Transcranial Doppler (TCD) ultrasound is a standard tool used in the setting of recent sub-arachnoid hemorrhage (SAH). By tracking velocity in the circle-of-Willis vessels, vasospasm can be detected as interval velocity increase. For this disease process, repeated TCD velocity measurements over many days is the basis for its usefulness. However, a key limitation to TCD is its user dependence, which is itself largely due to the fact that exact information about probe positioning is lost between subsequent scans. Surface point cloud ultrasound (SPC-US) was recently introduced as a general approach combining ultrasound and three-dimensional surface imaging of patient + probe. In the present proof-of-principle demonstration, we have applied SPC-US to TCD and co-registered the skin surface with that from MRA images to provide a roadmap of the vasculature in 3D space for better speed, accuracy, reproducibility, and potential semi-automation of TCD. Collating the acronyms, we call the combined approach SPC-US-TCD. TCD of the M1 was obtained while three-dimensional photographic images were obtained with the Structure Sensor camera. MRA imaging was also obtained. SPC-US-TCD and corresponding MRA 3D reconstruction images were co-registered in MeshMixer using the skin surfaces for alignment. A cylinder the width of the TCD probe was placed over the fused images and aligned with the direction and orientation of the TCD probe to demonstrate the acoustic beam. In the fused images, the acoustic beam intersects the right M1 segment of the middle cerebral artery (MCA). The angle of insonation is well demonstrated and measurable in various planes. Distance measurements made in Blender localized the TCD probe position based on three skin surface landmarks, and tabulated orientation based on three angles along the corresponding directions. SPC-US-TCD provides valuable information that is otherwise not present in TCD studies. By co-registering SPC-US-TCD data with that from cross sectional vessel imaging, precise probe location relative to external skin surface landmarks as well as 3D vessel location relative to TCD probe placement offers the potential to provide a roadmap that improves exam reproducibility, speed of acquisition, and accuracy. The goal of future work is to demonstrate this improvement statistically by application to multiple patients and scans.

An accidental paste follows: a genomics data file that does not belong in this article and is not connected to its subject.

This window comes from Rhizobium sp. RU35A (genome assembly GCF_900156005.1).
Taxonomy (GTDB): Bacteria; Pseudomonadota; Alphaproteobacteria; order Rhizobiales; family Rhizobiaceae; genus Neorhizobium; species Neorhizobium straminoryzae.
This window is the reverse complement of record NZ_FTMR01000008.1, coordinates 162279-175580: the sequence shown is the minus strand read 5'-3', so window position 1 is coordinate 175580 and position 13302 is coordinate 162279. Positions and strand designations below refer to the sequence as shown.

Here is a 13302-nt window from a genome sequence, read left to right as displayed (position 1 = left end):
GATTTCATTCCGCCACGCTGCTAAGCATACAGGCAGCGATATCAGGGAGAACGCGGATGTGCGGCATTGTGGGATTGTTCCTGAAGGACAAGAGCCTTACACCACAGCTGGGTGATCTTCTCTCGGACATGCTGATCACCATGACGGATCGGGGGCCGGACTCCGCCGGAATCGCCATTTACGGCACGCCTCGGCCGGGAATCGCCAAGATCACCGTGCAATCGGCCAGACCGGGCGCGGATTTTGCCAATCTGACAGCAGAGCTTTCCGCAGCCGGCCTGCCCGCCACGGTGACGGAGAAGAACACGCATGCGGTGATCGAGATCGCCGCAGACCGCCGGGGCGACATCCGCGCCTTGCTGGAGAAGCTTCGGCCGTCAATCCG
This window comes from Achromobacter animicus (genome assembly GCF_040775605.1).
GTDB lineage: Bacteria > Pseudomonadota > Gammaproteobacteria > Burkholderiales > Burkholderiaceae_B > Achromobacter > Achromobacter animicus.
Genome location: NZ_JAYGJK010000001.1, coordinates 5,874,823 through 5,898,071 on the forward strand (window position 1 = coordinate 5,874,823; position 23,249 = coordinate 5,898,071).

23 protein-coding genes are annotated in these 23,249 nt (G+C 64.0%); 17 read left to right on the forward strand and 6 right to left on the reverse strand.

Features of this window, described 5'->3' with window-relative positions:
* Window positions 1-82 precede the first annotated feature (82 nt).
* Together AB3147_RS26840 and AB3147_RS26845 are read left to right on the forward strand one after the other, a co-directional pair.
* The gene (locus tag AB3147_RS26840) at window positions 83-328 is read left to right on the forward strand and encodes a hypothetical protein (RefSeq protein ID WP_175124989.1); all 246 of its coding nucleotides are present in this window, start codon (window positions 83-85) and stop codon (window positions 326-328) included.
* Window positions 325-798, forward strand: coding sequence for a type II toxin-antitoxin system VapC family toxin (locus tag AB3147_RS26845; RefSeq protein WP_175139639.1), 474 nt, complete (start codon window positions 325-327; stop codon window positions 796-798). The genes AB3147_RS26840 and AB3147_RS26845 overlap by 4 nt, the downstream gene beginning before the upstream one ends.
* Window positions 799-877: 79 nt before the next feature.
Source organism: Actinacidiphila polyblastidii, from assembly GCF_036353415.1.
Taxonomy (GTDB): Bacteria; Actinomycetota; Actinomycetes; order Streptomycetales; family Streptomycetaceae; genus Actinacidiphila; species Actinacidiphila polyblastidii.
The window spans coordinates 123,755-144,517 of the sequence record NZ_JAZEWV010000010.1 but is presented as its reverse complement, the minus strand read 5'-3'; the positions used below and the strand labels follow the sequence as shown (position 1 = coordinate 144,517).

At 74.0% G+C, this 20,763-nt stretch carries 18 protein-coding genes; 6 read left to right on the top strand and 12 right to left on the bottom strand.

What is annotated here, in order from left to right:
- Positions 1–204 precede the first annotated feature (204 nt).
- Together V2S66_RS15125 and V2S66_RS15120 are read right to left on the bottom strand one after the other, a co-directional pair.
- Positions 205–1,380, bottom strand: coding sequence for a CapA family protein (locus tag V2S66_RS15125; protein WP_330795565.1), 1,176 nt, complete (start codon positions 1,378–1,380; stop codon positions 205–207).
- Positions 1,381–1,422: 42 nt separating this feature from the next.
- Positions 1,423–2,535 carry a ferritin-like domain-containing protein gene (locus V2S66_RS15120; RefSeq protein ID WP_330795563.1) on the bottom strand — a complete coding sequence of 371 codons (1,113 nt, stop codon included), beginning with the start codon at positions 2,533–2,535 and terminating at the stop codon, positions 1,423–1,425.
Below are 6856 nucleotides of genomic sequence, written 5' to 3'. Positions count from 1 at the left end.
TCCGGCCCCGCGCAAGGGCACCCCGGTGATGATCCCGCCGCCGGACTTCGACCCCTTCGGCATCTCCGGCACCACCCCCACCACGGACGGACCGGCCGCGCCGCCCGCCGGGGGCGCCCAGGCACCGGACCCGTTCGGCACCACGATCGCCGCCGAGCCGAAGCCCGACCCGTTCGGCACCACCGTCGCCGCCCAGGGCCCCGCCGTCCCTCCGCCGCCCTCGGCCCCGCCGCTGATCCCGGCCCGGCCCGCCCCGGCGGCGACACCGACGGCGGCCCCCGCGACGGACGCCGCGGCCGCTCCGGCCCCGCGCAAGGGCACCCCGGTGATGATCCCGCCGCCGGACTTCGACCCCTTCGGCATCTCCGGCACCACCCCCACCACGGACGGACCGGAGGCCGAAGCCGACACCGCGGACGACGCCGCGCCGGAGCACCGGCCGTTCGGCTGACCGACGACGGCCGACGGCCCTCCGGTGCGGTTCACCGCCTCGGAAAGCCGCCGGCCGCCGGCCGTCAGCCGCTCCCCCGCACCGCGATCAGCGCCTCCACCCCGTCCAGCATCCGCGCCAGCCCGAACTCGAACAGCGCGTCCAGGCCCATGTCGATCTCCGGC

View details for DOI 10.1007/s10278-020-00328-y
View details for PubMedID 32076925
View details for PubMedCentralID PMC7522153
Hyperemia in subarachnoid hemorrhage patients is associated with an increased risk of seizures.
Journal of cerebral blood flow and metabolism : official journal of the International Society of Cerebral Blood Flow and Metabolism
2020; 40 (6): 1290-1299
The association between impaired brain perfusion, cerebrovascular reactivity status and the risk of ictal events in patients with subarachnoid hemorrhage is unknown. We identified 13 subarachnoid hemorrhage (SAH) patients with seizures and 22 with ictal-interictal continuum (IIC), and compared multimodality physiological recordings to 38 similarly poor-grade SAH patients without ictal activity. We analyzed 10,179 cumulative minutes of seizure and 12,762 cumulative minutes of IIC. Cerebrovascular reactivity (PRx) was not different between subjects with seizures, IIC, or controls. Cerebral perfusion pressure (CPP) was higher in patients with seizures [99 ± 6.5, p = .005] and IIC [97 ± 8.5, p = .007] when compared to controls [89 ± 12.3]. DeltaCPP, defined as actual CPP minus optimal CPP (CPPopt), was also higher in the seizure group [8.3 ± 7.9, p = .0003] and IIC [8.1 ± 10.3, p = .0006] when compared to controls [-0.1 ± 5]. Time spent with supra-optimal CPP was higher in the seizure group [342 ± 213 min/day, p = .002] when compared to controls [154 ± 120 min/day]. In a temporal examination, a supra-optimal CPP preceded increased seizures and IIC in SAH patients, an hour before and continued to increase during the events [p < .0001].
View details for DOI 10.1177/0271678X19863028
View details for PubMedID 31296131
View details for PubMedCentralID PMC7238374
Heart Rate Variability as a Biomarker of Neurocardiogenic Injury After Subarachnoid Hemorrhage.
2020; 32 (1): 162-171